Friday, May 9, 2008

The Etiquette of Double-Parking

Most of my time in NYC has been as a vehicle-less lass. However, for a couple of years in the 90's, and for almost two years now, I've been traipsing around in a car when the bus or train were too daunting. And yes, I've double-parked when I couldn't find a space within a reasonable distance. That reasonable distance has gone from a five-block radius to a two-block radius since having a kid to tote around. And admittedly, I was lucky with parking when I lived in the now unaffordable Carroll Gardens; I left for work before 7 AM and got back right around 4 PM. That allowed me to use the school parking on my block. Yeah!

So, this morning, at about 9:40 AM, I left with my cherub to greet the pouring rain and dash to the safe haven of our car. The closer I got to the car (Michigan plates - better be a visitor and not one of those people who uses another address to get cheaper insurance), the more my heart sank. The ONLY double-parked car was in front of my car. At first I thought that I could maneuver my way around it and get out. But no. I checked the dashboard for a number. But no. I honked the horn - the friendly reminder honk - a couple of times. But no. So I waited, occasionally honking again. It was only at 10:05 AM that the owners of the car BEHIND me arrived and left. This gave me the room to back up and around the double-parker. Hooray! I could get to CostCo before it got too gross.

In my years with a car I've learned a few things about double-parking etiquette. The first thing to learn is that it's still ILLEGAL. Just because there is a seeming agreement to not ticket double-parkers who arrive five minutes early and leave no more than five minutes after the alternate side parking is in effect, that doesn't mean it CANNOT happen. In fact, there was a recent spat of ticket giving.

The second (and most important to me this morning), is to leave a number where you can be reached on your dashboard. The parking rules here are only an hour and a half. Don't tell me that you're leaving the neighborhood, or even your home-base, in that time. It's only human to realize that your car could be blocking someone in. I know some people will say, "Well, if you needed to leave, why didn't YOU double-park and let the guy with the Michigan plates and "Everlasting Life" and "fish with Greek writing" bumper stickers take a legitimate space?" Yeah, well, that's why I made an effort to find a legal space the day before. How difficult is it to put a little piece of paper with your cell number or home number on it so I can call you to please move your car? It saves me from honking (my car is more like a bleat) and annoying my neighbors. Or, it saves me from wishing you into your everlasting life a little early - I'm sure that must be bad karma for me. The good news is that I scooted into the back seat for the fifteen minutes and changed my baby's diaper and listened to NPR. I also left a very polite note on the windshield suggesting that my neighbor leave a number next time he needs to double-park. I thought that was much more appropriate than leaving the dirty diaper on the windshield.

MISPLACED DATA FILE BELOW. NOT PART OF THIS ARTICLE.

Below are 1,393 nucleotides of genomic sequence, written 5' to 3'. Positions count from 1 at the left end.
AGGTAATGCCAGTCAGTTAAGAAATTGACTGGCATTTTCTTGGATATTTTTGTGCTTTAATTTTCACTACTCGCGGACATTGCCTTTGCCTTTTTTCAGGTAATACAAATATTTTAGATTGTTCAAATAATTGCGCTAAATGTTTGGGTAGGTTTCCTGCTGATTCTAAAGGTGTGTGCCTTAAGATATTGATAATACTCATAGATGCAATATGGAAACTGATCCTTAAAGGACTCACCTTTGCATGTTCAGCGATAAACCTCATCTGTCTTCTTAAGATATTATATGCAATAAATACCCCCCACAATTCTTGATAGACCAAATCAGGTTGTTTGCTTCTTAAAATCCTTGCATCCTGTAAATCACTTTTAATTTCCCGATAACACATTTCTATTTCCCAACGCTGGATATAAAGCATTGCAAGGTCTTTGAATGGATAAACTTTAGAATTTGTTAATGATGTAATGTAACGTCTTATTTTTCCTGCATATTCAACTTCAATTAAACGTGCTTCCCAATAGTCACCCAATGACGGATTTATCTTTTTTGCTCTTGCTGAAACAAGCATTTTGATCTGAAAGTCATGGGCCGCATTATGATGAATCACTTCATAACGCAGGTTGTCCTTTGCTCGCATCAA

The third piece of etiquette to learn and love is to move your car to the other side a little early, or at least not LATE. You're not going to get a ticket for parking on the "illegal" side at 9:57 AM when the hours end at 10 AM. You can also do what they do in CG and CH, wait in your car for a while and enjoy the neighborhood scenery. In the same vein, don't park someone in early. It's better to do a spin around the block with the extra three minutes. Youjust might find a space.

There are a couple of things I'd also mention in more detail (try to double-park where someone can still get out, like before or after the fire hydrant or the corner), but hopefully everyone gets the idea. I feel so much better now.

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